Landscape ecology has evolved specifically because of certain phenomena that are unique to the scale at which it is viewed. One such phenomenon is the variation of vegetation along a gradient. This gradation is central to the vegetation continuum concept, which seeks to explain that presence or absence of a species in an area has as much to do with the environment as much as it has to do with its relationship with other species.
Vegetation continuum concept
This concept was proposed and worked upon by Whittaker and Curtis in the 1950’s. As opposed to the prevailing individualistic concept, which said the a species is found in an area independent of other species, vegetation continuum believed that species are present because of their relationship with other species and also with the environment.
These two scientists came to the conclusion that in most landscapes, environmental factors like temperature, elevation, pH, CO2, etc. do not change sharply. Instead, they gradually shift from one value to another. This gradual change is called an environmental gradient. Along this gradient, even vegetation changes gradually, and does not have sharp boundaries.
They termed the gradual change in species composition along the environmental gradient as “vegetational gradient“, also called ecocline.
What is an ecological gradient?
The environmental gradient, together with changes in species composition creates an ecological gradient. Both, abiotic and biotic factors change as we move across the landscape.
For example, let us take an elevation gradient. If we were to go up the side of a mountain, the elevation gradually increases. Along with this, there is a corresponding change in the vegetational composition (and as a consequence, the animal life as well).
When we study the changes in environmental factors and the associated species composition across the landscape, it is called an ecological gradient analysis.
Why is ecological gradient analysis important?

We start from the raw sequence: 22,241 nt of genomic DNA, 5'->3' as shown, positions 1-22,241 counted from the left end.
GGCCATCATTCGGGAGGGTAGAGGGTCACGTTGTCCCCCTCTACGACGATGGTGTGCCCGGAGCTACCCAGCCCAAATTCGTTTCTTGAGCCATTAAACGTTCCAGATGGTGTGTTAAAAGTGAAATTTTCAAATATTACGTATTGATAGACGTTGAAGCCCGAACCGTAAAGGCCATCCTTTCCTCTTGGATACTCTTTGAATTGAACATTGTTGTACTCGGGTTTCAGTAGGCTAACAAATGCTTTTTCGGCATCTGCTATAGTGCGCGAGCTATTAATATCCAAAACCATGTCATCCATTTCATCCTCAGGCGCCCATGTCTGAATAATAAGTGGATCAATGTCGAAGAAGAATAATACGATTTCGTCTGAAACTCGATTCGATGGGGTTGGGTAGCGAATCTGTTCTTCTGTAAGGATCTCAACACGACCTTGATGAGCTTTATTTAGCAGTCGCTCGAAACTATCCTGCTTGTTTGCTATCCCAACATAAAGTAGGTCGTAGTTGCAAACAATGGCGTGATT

Over a landscape, the environmental gradient explains what determines the species composition.
Fun Fact: The Climax-Pattern Hypothesis was proposed to validate the presence of multiple climax communities based on different environmental gradients over space.
When you put together multiple environmental gradients over any landscape—be it a mountain slope, an alluvial plain or a forest—all of them together determine the environmental conditions that an organism will have to tolerate. This forms one-half of what an organism needs to adapt to. The other half comes from the responses of different organisms to the same environment, thus creating a thriving community.
The presence or absence of an organism in any ecosystem is determined by the sum of abiotic and biotic factors.
If along a desert landscape, a rodent decided that because of the present environment gradient of temperature, it prefers to stay burrowed during the day. This will force the rodent’s predator to also alter its activities during the day, so that it can hunt in the night. This is just an idealized example, taking into consideration one gradient. But you can see how, with multiple gradients, the habits of a population or even a community could be dictated. Eventually, it determines the composition of the community.
Can this be studied?
Absolutely. In fact, this concept has gained popularity because it has been validated by ecological studies along a gradient. Such studies are called gradient analysis. Among other things, a gradient analysis can also involve the study of species diversity across a landscape, by considering alpha, beta and gamma diversity. It is central to ecological studies that seek to understand changing community compositions.
Today, this field is of special interest because of the landscape effect of climate change. Ecological gradient analysis are conducted and modeled to understand how specific climactic factors are affecting community composition along a gradient. It is also used to assess distribution of species along these gradients.